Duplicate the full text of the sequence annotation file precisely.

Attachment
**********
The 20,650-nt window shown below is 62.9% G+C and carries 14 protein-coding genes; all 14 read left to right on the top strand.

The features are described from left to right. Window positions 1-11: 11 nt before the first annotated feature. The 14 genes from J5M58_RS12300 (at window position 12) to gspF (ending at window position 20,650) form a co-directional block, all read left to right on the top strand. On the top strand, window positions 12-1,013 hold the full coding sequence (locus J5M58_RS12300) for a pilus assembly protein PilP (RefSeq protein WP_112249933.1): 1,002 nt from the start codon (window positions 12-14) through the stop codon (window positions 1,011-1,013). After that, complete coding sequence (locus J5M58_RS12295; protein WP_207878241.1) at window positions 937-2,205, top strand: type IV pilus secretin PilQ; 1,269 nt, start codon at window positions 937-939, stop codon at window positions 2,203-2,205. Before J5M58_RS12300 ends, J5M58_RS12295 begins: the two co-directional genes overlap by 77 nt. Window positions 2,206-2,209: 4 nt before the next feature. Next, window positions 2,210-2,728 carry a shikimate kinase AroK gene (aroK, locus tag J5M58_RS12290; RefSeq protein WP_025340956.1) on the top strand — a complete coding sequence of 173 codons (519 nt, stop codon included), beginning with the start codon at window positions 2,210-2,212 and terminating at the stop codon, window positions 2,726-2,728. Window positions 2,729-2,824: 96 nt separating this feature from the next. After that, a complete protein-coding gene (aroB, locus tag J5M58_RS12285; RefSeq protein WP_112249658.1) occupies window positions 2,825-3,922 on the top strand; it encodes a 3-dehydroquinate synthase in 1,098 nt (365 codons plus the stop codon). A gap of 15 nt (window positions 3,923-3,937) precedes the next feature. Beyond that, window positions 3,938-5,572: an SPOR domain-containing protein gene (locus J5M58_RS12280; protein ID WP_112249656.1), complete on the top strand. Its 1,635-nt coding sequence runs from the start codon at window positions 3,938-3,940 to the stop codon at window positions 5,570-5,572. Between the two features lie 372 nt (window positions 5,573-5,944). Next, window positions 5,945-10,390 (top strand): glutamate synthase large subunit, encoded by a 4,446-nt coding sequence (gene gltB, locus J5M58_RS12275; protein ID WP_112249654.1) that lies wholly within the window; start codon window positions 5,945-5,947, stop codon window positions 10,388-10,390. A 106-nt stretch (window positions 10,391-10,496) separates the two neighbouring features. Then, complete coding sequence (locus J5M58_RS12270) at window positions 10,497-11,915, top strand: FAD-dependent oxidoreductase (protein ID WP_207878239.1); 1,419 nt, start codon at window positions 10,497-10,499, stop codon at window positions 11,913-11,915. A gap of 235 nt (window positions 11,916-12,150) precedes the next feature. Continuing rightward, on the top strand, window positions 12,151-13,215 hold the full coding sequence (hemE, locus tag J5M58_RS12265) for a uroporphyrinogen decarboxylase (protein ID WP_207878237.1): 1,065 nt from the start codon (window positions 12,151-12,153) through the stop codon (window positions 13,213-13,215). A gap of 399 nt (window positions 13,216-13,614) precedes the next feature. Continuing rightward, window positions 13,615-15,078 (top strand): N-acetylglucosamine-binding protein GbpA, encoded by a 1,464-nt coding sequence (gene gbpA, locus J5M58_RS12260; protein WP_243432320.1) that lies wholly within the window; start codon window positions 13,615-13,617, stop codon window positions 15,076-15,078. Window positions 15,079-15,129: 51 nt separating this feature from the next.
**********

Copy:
The 20,650-nt window shown below is 62.9% G+C and carries 14 protein-coding genes; all 14 read left to right on the top strand.

The features are described from left to right. Window positions 1-11: 11 nt before the first annotated feature. The 14 genes from J5M58_RS12300 (at window position 12) to gspF (ending at window position 20,650) form a co-directional block, all read left to right on the top strand. On the top strand, window positions 12-1,013 hold the full coding sequence (locus J5M58_RS12300) for a pilus assembly protein PilP (RefSeq protein WP_112249933.1): 1,002 nt from the start codon (window positions 12-14) through the stop codon (window positions 1,011-1,013). After that, complete coding sequence (locus J5M58_RS12295; protein WP_207878241.1) at window positions 937-2,205, top strand: type IV pilus secretin PilQ; 1,269 nt, start codon at window positions 937-939, stop codon at window positions 2,203-2,205. Before J5M58_RS12300 ends, J5M58_RS12295 begins: the two co-directional genes overlap by 77 nt. Window positions 2,206-2,209: 4 nt before the next feature. Next, window positions 2,210-2,728 carry a shikimate kinase AroK gene (aroK, locus tag J5M58_RS12290; RefSeq protein WP_025340956.1) on the top strand — a complete coding sequence of 173 codons (519 nt, stop codon included), beginning with the start codon at window positions 2,210-2,212 and terminating at the stop codon, window positions 2,726-2,728. Window positions 2,729-2,824: 96 nt separating this feature from the next. After that, a complete protein-coding gene (aroB, locus tag J5M58_RS12285; RefSeq protein WP_112249658.1) occupies window positions 2,825-3,922 on the top strand; it encodes a 3-dehydroquinate synthase in 1,098 nt (365 codons plus the stop codon). A gap of 15 nt (window positions 3,923-3,937) precedes the next feature. Beyond that, window positions 3,938-5,572: an SPOR domain-containing protein gene (locus J5M58_RS12280; protein ID WP_112249656.1), complete on the top strand. Its 1,635-nt coding sequence runs from the start codon at window positions 3,938-3,940 to the stop codon at window positions 5,570-5,572. Between the two features lie 372 nt (window positions 5,573-5,944). Next, window positions 5,945-10,390 (top strand): glutamate synthase large subunit, encoded by a 4,446-nt coding sequence (gene gltB, locus J5M58_RS12275; protein ID WP_112249654.1) that lies wholly within the window; start codon window positions 5,945-5,947, stop codon window positions 10,388-10,390. A 106-nt stretch (window positions 10,391-10,496) separates the two neighbouring features. Then, complete coding sequence (locus J5M58_RS12270) at window positions 10,497-11,915, top strand: FAD-dependent oxidoreductase (protein ID WP_207878239.1); 1,419 nt, start codon at window positions 10,497-10,499, stop codon at window positions 11,913-11,915. A gap of 235 nt (window positions 11,916-12,150) precedes the next feature. Continuing rightward, on the top strand, window positions 12,151-13,215 hold the full coding sequence (hemE, locus tag J5M58_RS12265) for a uroporphyrinogen decarboxylase (protein ID WP_207878237.1): 1,065 nt from the start codon (window positions 12,151-12,153) through the stop codon (window positions 13,213-13,215). A gap of 399 nt (window positions 13,216-13,614) precedes the next feature. Continuing rightward, window positions 13,615-15,078 (top strand): N-acetylglucosamine-binding protein GbpA, encoded by a 1,464-nt coding sequence (gene gbpA, locus J5M58_RS12260; protein WP_243432320.1) that lies wholly within the window; start codon window positions 13,615-13,617, stop codon window positions 15,076-15,078. Window positions 15,079-15,129: 51 nt separating this feature from the next.